Is your Website Performance up to Par?

???????????????????????????????We live in an omni-channel, always connected world where a consistent website performance is not only expected by consumers, it’s crucial to the very existence of any business with a digital focus. Both profits and reputation take a hit when a site experiences downtime—the nemesis of every company invested in online marketing. A service that monitors for downtime will minimize the dollars lost to this it-happens-to-everyone-at-some-point annoyance. Common sense says do everything possible to reduce downtime.

But what about overall website performance?

Well, as long as it’s live… right?

While that’s a super easy trap to fall into, it’s also a dangerous pit that can rob your business of untold potential. Consumers are a demanding lot because they CAN be. With so many sites to choose from, in most cases, customers can afford to be picky which means website performance cannot be an afterthought.

It’s time to take a hard, honest look at the key components that factor into a website’s performance.

  • Load time

While the actual load-time for any website will depend on a variety of factors, the “faster the better” is the mantra web users live by. Try accessing your site from a computer you’ve not used to access it previously. Test each feature and note the time it takes for each application to load. Let your IT team or website provider know you’re interested in the timeliest experience possible for your customers.

If an APM strategy lacks strength, digital performance will suffer. Issues will crop up and threaten to leave customers glaring at a non-responsive page. Schedule a “load test” for every new application, allowing plenty of time to address any issues that might arise when the app faces high traffic or heavy use.

  • Simplicity vs. Complexity

Complicated over-the-top technology does not necessarily make a better website. In fact, extra bells and whistles not only complicate the consumers’ experience, they can rob resources from the applications crucial to complete the customer’s transaction. As more is expected from websites in the number of scripts needed and the push for real-time notifications, prioritize resources to give consumers the most satisfying experience.

Monitoring and Testing Options

In the pursuit of the optimum website experience, testing for speed and overall performance has to be a priority. Many free sites offer a variety of testing options.

Google’s PageSpeed Tools offers web developers the means for analyzing and optimizing loading speeds in addition too other resources such as browser extensions for staying up-to-date on the latest rules and functionality for continuous optimization. Because, in layman’s terms, everyone knows faster is better.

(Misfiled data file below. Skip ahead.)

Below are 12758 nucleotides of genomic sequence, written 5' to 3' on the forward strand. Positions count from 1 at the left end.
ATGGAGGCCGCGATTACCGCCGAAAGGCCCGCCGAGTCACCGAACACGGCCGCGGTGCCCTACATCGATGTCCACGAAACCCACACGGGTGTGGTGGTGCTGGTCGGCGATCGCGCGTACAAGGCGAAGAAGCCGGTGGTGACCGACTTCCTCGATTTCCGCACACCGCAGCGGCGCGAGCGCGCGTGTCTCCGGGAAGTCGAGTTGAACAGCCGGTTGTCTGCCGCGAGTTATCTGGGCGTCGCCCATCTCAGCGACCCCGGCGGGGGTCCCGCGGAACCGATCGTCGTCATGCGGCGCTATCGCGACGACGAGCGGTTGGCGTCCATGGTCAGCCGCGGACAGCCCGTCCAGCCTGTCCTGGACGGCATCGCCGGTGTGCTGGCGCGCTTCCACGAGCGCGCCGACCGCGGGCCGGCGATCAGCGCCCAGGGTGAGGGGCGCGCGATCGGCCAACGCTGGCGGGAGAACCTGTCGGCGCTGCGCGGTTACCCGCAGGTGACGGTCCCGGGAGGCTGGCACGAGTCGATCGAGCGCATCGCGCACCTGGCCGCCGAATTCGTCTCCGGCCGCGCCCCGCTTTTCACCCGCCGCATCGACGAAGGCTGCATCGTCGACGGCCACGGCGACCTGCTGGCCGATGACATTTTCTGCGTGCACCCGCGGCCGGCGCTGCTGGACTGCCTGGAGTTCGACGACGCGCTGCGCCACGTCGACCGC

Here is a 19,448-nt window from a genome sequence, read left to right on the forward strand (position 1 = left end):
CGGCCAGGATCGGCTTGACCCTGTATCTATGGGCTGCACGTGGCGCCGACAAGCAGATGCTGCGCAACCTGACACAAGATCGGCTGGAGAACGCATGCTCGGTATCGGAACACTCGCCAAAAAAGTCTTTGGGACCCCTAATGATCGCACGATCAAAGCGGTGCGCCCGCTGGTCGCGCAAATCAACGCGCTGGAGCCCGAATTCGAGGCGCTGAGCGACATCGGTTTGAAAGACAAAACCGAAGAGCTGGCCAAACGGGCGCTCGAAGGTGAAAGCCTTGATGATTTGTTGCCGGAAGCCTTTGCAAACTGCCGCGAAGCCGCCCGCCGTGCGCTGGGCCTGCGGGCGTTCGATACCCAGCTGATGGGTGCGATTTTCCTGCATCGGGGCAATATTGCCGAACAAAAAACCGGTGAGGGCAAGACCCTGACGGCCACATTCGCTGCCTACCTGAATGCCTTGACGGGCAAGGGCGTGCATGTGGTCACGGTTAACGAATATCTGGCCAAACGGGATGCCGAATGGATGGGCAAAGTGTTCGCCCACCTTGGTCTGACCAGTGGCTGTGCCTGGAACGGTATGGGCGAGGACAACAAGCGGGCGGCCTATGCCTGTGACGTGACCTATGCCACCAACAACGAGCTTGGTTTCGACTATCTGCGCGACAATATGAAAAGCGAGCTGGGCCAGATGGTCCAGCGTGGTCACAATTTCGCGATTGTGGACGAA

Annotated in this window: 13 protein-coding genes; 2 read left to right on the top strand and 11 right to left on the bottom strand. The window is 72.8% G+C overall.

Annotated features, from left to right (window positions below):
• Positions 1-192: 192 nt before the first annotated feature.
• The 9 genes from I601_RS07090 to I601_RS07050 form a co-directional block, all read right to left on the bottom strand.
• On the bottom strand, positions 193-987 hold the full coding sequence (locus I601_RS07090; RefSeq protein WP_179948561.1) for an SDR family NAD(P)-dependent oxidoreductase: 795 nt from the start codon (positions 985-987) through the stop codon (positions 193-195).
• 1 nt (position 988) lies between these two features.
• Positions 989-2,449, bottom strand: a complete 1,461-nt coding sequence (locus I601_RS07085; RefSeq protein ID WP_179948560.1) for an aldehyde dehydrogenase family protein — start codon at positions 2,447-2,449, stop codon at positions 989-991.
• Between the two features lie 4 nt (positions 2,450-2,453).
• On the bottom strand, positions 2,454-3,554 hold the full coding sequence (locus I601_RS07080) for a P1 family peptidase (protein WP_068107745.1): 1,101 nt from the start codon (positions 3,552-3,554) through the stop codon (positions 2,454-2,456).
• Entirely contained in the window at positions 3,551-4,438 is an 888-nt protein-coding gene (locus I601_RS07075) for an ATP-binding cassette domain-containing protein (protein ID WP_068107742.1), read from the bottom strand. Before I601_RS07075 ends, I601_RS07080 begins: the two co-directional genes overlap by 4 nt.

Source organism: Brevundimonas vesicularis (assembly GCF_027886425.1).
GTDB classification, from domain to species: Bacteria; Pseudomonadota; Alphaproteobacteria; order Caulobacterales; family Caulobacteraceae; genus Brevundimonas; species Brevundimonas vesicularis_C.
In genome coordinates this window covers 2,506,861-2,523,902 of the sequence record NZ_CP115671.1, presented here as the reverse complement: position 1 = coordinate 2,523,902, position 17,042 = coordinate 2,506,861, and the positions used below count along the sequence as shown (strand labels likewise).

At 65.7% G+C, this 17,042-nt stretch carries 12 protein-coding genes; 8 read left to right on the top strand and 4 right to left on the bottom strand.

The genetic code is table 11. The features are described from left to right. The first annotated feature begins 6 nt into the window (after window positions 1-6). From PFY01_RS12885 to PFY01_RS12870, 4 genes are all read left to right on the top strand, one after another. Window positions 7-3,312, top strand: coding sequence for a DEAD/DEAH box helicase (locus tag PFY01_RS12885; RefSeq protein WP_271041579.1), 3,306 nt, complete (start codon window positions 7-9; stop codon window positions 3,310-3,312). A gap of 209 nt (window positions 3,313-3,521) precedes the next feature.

Pingdom Tools offers both free and several levels of fee-based services that go beyond monitoring for downtimes, to include an array of performance parameters to ensure optimum end-user experience. Contact via email, Twitter, of SMS will alert subscribers if issues are detected.

Brand equity and loyalty depend on digital performance. Customers know that high-performing apps and websites reflect the honesty and integrity of the host company. Reward their faith and loyalty with the best website performance and monitoring possible.

At B. Loehr Staffing, we take time to share valuable information with our clients and prioritize our website’s performance to better you better. Our number one priority, however, is filling our clients’ employment needs, matching them with the best field associates for every position. Contact us today. We are the best because we have been giving our best – since 1898.

3 Keys to Effective Decision Making for Leaders

b loehr - decisionsThis is a tale of two executives, Mr. D and Mr. G., and their different approaches to leadership and decision-making.

Mr. D arrived at XYZ Company eager to “get the lay of the land”, make connections with the department heads and staff, and get a feel for the people, the place, and the atmosphere. He observed and listened, and observed some more. He did not introduce new ventures and ideas right away but over time, shared his insights and philosophies. Mr. D led with a decisive, yet very approachable style. While he preferred to “bring people on board” rather than rule with an iron fist, when warranted, he could and would exercise his clout as CEO.

When approached by his secretary with relatively routine requests, he typically responded with “Give me a minute.” and then retreated to his office. An hour later, Mr. D would relay to the secretary his decisive, well thought out answer. His leadership team and staff both appreciated and had confidence in his “give me a minute” approach.

Mr. G succeeded Mr. D at Company XYZ. He arrived on the scene with a mile long list of ambitious plans and dreams. He jumped in with both feet, wasting no time in asserting himself as “head honcho.” He changed up everything, waving off suggestions and protests alike. His leadership style resembled that of an Army General who had little regard for the opinion of his troops, who were often caught in the crossfire following one of his rapid-fire, ill-suited decisions.

Once, when it was clear that he would have to significantly dial back his lofty plans, Mr. G remarked in a rare moment of clarity, “I often try to squeeze size 10 plans into size 5 shoes.” No truer statement had ever been uttered. Unfortunately, rather than allowing the experience to be a pivotal moment in his leadership journey, the moment passed with no changes to his think-on-your-feet approach. The next day found him shooting from the hip as always, with almost no regard for the fallout.

I bet you can easily guess whose years of leadership yielded the most growth at XYZ Company. The Company thrived under the confident leadership and thoughtful decision-making of Mr. D. The same could not be said of Mr. G’s often panic-mode-driven time at the helm.

Strong, effective leaders recognize the need for an iterative process when it comes to making decisions. The three key components of this repetitive strategy include:

  • Observation
  • Interpretation of the observed findings
  • Determination of appropriate interventions

Too often, either internal or external forces – sometimes both – push for an answer too quickly. As deadlines loom, patience grows thin and nerves become frayed. It’s times like these that prove the old adage, “haste makes waste” true. Hasty decisions waste time, money, and resources. They create weariness and stress that filter through the ranks.

The time it takes to back away and observe from a distance is worth the perspective it will yield. From a step away, the issues of concern are magnified, while elements operating smoothly also rise to the top. It’s like “getting on the balcony” to view what’s happening on the “dance floor” below – it allows a much clearer assessment. This “big picture” perspective can shed new and important light that will lead to a more effective decision.